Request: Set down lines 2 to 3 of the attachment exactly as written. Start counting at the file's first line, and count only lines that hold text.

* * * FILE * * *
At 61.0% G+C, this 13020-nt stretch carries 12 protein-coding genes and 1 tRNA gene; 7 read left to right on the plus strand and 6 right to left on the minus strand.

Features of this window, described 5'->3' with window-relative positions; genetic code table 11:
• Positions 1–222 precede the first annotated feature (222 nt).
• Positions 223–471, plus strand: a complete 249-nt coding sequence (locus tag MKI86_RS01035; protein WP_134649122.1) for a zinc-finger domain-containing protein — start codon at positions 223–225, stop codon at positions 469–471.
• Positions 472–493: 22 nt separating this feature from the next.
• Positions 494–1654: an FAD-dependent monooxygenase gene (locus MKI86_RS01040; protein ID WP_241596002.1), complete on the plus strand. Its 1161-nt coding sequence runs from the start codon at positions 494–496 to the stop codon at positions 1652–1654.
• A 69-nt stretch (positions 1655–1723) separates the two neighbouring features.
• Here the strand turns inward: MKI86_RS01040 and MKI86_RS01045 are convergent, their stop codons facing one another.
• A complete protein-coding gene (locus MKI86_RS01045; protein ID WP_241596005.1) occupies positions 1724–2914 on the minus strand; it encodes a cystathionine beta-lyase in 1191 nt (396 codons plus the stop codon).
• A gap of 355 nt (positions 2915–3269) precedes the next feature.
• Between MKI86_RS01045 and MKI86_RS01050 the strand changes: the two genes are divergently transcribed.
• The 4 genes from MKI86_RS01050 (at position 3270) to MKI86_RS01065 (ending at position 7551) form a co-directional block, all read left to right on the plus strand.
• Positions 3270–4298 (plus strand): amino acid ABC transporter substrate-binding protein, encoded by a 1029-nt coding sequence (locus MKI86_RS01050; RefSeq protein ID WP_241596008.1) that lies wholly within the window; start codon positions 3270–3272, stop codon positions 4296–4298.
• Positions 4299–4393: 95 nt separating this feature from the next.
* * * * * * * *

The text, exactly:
Features of this window, described 5'->3' with window-relative positions; genetic code table 11:
• Positions 1–222 precede the first annotated feature (222 nt).